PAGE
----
• John: Looking forward to your reading your thoughts. If you’re putting it on your blog, drop a link here so readers can find it.

  • Michael:

    My parents bought a Pears Encyclopaedia too. As kids I think a fair few of our books were via the publisher of Dad’s books (before he set up Kowhai to publish his work, at least).

    I wanted to do medicine, but some senior medical academic advised me that I wouldn’t be ‘allowed’ to because of my poor hearing, saying I wouldn’t be allowed to do some of the sections necessary to qualify. Looking back I’m not sure if that advice was ever correct, but I wonder if deaf or hard-or-hearing students are allowed to do medicine in NZ (now) – anyone? It does go to show how easy it is for someone with ‘authority’ to derail some kid’s wishes, though.

    For what it’s worth, in my experience a key to accurate programming is proactive testing, as part of the development process, rather than retrospective patches. It’s quite a different approach, one I prefer (given a choice!).

    I’ve wandered into neuroscience myself, partly as there are wonderful opportunities to link computational biology with genetics, molecular biology, neurology and higher-order brain function, etc. I haven’t really had a good opportunity to put this to use, however, so at the moment it remains a side interest.

  • What got me into science? Well, at least into medicine.

    I was born into the working classes in the UK; none of my family had ever had any form of tertiary education. My ancestors were mill-workers from the industrial revolution and agricultural labourers from further back. That’s not a great start in life for anybody.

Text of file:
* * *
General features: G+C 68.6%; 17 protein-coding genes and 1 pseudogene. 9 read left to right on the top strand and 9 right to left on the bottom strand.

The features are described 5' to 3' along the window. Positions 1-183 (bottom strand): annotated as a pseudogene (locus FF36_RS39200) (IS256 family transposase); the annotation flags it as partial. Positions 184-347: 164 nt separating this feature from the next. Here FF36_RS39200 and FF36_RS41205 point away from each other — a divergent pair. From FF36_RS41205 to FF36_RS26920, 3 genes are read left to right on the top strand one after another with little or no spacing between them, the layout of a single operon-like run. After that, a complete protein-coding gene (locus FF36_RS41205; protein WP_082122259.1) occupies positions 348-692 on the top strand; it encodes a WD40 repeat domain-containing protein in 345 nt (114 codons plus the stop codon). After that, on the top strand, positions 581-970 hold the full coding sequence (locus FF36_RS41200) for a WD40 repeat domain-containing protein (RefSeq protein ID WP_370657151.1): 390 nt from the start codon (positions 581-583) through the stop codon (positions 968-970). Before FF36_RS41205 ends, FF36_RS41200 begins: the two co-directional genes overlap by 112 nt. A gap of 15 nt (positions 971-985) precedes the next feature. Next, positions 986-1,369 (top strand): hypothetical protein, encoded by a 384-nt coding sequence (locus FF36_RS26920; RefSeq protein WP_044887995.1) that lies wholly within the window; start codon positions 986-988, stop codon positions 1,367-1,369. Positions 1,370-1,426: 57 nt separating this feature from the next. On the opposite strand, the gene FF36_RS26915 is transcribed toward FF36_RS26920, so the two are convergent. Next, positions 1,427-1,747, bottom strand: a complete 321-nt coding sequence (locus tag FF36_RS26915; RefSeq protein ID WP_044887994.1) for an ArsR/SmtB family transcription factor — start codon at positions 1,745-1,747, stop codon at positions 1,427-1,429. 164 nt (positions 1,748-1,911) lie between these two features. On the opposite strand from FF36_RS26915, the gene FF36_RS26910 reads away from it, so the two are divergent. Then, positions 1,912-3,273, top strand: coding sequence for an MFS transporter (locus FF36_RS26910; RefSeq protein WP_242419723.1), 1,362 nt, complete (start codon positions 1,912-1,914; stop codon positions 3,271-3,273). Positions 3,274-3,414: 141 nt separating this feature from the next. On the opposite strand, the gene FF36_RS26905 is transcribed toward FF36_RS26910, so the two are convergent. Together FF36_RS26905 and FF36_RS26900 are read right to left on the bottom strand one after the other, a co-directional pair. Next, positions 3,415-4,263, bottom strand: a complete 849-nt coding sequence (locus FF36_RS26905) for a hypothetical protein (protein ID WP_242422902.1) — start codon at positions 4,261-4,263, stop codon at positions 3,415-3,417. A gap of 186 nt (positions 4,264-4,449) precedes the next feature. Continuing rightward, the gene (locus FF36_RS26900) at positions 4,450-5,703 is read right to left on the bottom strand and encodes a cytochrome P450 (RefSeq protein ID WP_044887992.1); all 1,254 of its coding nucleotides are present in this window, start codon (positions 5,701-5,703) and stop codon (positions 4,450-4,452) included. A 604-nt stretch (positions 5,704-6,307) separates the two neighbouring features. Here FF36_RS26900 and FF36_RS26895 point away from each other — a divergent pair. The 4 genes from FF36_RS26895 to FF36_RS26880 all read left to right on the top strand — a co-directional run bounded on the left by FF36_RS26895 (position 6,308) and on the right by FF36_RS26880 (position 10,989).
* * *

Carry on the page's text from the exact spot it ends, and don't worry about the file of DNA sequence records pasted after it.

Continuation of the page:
My parents wanted me to get out from the poverty cycle and encouraged me to read from an early age. They encouraged at least 15 minutes reading every day, it didn’t matter what the reading material was. I was reading and writing by four years old.

    We couldn’t afford books, but I remember having my own library ticket at the age of four. I probably had one earlier but don’t remember it. I was at the library every week. Since the town museum was in the same building as the library I would get a couple of books and then spend an hour or so in the museum. It may have been that my drive to read came from the desire to read the labels on exhibits in the museum!

    As I grew, my main books became science fiction. I could lose myself in tales of the future and extrapolate from the Apollo program that was running at the same time. I wanted to explore the planets in person and couldn’t see why it wasn’t possible.

    I started to read the real science behind space exploration. I went on to cover the subjects in the museum attached to the library: archaeology, astronomy, biology, technology, geology, geography, physics, history, evolution(!)… Encyclopaedia volumes borrowed from the library were commonly found in my room at home.